shopaholicI have wanted to read this book for years.  It has been on my bookshelf waiting.  Up until last October, however, I was working at a library.  This meant that I kept having too big a pile of new books to read to get to the older ones.

Since switching to a full-time banking position, I don’t get to the library as often, so I’ve started working through my shelves of unread books.

Confessions of a Shopaholic is a light, fun novel about Rebecca Bloomwood and her increasingly desperate financial situation.  She works at a finance magazine, a job she has absolutely no qualification for or interest in, and she loves to pursue her true passion–shopping.

Clothing, shoes, accessories–these are her first love.  Stress in her life calls for a shopping trip to calm her nerves.  Shopping is a celebration in good times and a consolation in bad–like when the bank won’t stop sending her threatening letters.  The right scarf, on sale, can send her into a breathless euphoria generally reserved for more important life events.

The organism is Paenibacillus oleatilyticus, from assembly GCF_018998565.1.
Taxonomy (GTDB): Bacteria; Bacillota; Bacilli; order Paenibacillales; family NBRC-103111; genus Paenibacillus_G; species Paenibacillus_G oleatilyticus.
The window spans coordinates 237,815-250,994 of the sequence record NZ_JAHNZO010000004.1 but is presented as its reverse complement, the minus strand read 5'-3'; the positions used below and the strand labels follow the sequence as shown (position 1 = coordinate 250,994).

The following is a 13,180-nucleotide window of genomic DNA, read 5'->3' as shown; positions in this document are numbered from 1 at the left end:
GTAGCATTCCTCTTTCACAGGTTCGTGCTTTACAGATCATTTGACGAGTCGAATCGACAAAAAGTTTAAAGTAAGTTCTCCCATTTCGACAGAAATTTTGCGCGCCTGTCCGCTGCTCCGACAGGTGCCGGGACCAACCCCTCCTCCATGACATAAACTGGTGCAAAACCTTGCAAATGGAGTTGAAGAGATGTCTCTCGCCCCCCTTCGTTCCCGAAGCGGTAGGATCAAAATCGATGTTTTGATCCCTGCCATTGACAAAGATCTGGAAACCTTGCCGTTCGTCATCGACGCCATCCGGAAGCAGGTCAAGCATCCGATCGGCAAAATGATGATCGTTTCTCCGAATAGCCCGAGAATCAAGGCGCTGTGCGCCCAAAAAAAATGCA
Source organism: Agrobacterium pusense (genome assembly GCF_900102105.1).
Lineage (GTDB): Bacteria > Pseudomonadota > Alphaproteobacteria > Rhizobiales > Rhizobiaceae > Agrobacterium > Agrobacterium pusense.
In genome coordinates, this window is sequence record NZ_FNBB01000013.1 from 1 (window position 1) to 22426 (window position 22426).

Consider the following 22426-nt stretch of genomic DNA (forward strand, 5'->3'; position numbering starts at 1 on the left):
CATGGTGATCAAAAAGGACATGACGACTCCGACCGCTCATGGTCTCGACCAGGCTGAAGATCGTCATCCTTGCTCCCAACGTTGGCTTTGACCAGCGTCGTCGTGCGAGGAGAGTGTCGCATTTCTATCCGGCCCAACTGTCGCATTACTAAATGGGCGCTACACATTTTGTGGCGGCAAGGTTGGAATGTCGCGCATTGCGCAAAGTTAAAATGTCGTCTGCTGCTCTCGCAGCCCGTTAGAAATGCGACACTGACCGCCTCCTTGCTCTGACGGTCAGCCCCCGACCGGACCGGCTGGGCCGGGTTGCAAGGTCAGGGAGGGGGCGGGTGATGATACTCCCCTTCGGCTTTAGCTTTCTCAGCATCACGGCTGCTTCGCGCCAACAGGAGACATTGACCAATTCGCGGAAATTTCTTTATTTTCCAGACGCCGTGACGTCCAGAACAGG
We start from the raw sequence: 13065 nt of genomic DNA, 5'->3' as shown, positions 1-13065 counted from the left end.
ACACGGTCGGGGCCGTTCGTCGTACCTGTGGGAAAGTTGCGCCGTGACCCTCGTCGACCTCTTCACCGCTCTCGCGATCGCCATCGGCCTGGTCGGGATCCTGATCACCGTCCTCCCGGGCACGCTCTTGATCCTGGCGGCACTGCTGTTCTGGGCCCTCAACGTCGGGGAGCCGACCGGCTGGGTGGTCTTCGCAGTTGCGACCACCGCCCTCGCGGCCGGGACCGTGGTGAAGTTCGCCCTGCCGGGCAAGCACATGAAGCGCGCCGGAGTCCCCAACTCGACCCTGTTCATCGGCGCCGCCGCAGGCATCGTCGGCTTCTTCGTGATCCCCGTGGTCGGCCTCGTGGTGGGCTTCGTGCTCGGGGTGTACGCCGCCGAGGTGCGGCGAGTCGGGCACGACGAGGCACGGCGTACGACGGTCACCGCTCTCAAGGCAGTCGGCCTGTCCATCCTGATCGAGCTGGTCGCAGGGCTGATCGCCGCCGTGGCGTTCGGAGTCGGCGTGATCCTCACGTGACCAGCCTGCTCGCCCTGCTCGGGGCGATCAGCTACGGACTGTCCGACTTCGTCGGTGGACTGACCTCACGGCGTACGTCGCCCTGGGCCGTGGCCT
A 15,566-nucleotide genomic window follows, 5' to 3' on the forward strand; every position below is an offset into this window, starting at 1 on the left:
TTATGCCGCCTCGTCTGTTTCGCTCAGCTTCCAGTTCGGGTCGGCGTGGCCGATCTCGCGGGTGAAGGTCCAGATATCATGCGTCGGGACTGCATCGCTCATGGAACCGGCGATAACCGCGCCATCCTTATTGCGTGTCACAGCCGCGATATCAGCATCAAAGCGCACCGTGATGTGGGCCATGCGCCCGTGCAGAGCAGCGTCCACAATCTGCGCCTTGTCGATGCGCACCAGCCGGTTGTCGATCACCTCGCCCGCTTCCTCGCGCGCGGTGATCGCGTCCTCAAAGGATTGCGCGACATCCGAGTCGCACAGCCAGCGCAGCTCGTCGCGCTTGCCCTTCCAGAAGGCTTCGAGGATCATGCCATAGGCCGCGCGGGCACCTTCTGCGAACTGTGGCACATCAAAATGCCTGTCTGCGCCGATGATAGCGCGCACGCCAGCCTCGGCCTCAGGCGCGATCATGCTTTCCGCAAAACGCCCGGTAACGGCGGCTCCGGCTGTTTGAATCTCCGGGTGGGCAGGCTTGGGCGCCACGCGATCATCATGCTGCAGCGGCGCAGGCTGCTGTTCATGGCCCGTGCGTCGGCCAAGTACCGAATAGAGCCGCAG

When I started reading this book, I immediately understood Rebecca.  I was once a recreational shopper myself before children and other adult responsibilities drained my bank account and put an end to that form of entertainment.  As I read on, however, I began to dislike her.  She was shallow.  Vain.  Snarky and judgmental.  She is cavalier in her dealings with her parents’ neighbors, who come to her for financial advice.

Just when I was afraid I’d have to write the book off, everything changes.  A sudden crisis, partly caused by Rebecca’s own carelessness, but mainly perpetrated by a dishonest corporation, sparks a new passion in Rebecca.  Here, finally, is a story in which she is deeply interested, a story she wants told. The telling of it changes her, and in the process changes her life.

In the end, I greatly enjoyed this book.  Realizing that Rebecca wasn’t so much a shallow person as someone bored with her work and her life that she will turn her interest anywhere else (especially if they’re holding a sale) makes her more understandable and more likeable.

I look forward to reading the next book in this humorous and somewhat touching series.